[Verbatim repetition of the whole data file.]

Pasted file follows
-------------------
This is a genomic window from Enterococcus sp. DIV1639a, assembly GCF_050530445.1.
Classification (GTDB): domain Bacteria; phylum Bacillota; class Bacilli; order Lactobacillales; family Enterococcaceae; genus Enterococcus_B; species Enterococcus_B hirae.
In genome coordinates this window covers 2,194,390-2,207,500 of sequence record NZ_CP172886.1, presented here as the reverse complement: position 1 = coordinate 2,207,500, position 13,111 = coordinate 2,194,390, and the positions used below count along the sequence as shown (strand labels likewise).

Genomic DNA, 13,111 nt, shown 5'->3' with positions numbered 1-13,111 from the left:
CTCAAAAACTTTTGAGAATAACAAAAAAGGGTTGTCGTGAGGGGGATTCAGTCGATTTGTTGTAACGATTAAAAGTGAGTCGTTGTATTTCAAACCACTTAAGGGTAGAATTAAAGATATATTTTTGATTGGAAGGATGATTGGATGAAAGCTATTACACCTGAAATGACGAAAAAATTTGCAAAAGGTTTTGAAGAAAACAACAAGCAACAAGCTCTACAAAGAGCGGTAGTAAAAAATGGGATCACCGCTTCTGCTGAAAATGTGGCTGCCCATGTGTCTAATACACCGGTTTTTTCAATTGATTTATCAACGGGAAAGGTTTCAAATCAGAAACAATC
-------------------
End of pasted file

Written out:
This is a genomic window from Enterococcus sp. DIV1639a, assembly GCF_050530445.1.
Classification (GTDB): domain Bacteria; phylum Bacillota; class Bacilli; order Lactobacillales; family Enterococcaceae; genus Enterococcus_B; species Enterococcus_B hirae.
In genome coordinates this window covers 2,194,390-2,207,500 of sequence record NZ_CP172886.1, presented here as the reverse complement: position 1 = coordinate 2,207,500, position 13,111 = coordinate 2,194,390, and the positions used below count along the sequence as shown (strand labels likewise).

Genomic DNA, 13,111 nt, shown 5'->3' with positions numbered 1-13,111 from the left:
CTCAAAAACTTTTGAGAATAACAAAAAAGGGTTGTCGTGAGGGGGATTCAGTCGATTTGTTGTAACGATTAAAAGTGAGTCGTTGTATTTCAAACCACTTAAGGGTAGAATTAAAGATATATTTTTGATTGGAAGGATGATTGGATGAAAGCTATTACACCTGAAATGACGAAAAAATTTGCAAAAGGTTTTGAAGAAAACAACAAGCAACAAGCTCTACAAAGAGCGGTAGTAAAAAATGGGATCACCGCTTCTGCTGAAAATGTGGCTGCCCATGTGTCTAATACACCGGTTTTTTCAATTGATTTATCAACGGGAAAGGTTTCAAATCAGAAACAATC